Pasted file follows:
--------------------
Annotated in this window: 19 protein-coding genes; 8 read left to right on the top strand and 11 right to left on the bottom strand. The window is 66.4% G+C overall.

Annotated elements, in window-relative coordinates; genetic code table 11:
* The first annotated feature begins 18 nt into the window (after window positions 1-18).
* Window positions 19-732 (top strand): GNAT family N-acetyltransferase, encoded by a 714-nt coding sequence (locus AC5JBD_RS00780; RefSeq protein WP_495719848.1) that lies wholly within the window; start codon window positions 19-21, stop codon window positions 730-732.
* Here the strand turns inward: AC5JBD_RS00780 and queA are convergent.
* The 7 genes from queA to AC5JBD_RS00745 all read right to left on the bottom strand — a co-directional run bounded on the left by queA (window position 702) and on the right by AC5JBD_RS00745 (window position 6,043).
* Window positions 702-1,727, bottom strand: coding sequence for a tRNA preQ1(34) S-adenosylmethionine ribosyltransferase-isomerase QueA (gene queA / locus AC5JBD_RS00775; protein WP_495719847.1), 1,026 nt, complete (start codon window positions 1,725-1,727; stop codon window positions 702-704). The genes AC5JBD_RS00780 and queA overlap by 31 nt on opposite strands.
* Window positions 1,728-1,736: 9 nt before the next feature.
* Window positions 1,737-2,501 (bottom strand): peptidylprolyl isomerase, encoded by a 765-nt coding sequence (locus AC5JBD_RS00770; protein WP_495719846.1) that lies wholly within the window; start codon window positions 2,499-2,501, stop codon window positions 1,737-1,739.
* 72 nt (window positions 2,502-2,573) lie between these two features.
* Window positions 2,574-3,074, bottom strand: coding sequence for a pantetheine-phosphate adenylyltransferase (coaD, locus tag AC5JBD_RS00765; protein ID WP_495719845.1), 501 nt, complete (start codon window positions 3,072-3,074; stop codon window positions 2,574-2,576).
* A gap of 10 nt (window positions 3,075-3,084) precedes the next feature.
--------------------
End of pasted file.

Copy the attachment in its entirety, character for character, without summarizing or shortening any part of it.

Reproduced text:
Annotated in this window: 19 protein-coding genes; 8 read left to right on the top strand and 11 right to left on the bottom strand. The window is 66.4% G+C overall.

Annotated elements, in window-relative coordinates; genetic code table 11:
* The first annotated feature begins 18 nt into the window (after window positions 1-18).
* Window positions 19-732 (top strand): GNAT family N-acetyltransferase, encoded by a 714-nt coding sequence (locus AC5JBD_RS00780; RefSeq protein WP_495719848.1) that lies wholly within the window; start codon window positions 19-21, stop codon window positions 730-732.
* Here the strand turns inward: AC5JBD_RS00780 and queA are convergent.
* The 7 genes from queA to AC5JBD_RS00745 all read right to left on the bottom strand — a co-directional run bounded on the left by queA (window position 702) and on the right by AC5JBD_RS00745 (window position 6,043).
* Window positions 702-1,727, bottom strand: coding sequence for a tRNA preQ1(34) S-adenosylmethionine ribosyltransferase-isomerase QueA (gene queA / locus AC5JBD_RS00775; protein WP_495719847.1), 1,026 nt, complete (start codon window positions 1,725-1,727; stop codon window positions 702-704). The genes AC5JBD_RS00780 and queA overlap by 31 nt on opposite strands.
* Window positions 1,728-1,736: 9 nt before the next feature.
* Window positions 1,737-2,501 (bottom strand): peptidylprolyl isomerase, encoded by a 765-nt coding sequence (locus AC5JBD_RS00770; protein WP_495719846.1) that lies wholly within the window; start codon window positions 2,499-2,501, stop codon window positions 1,737-1,739.
* 72 nt (window positions 2,502-2,573) lie between these two features.
* Window positions 2,574-3,074, bottom strand: coding sequence for a pantetheine-phosphate adenylyltransferase (coaD, locus tag AC5JBD_RS00765; protein ID WP_495719845.1), 501 nt, complete (start codon window positions 3,072-3,074; stop codon window positions 2,574-2,576).
* A gap of 10 nt (window positions 3,075-3,084) precedes the next feature.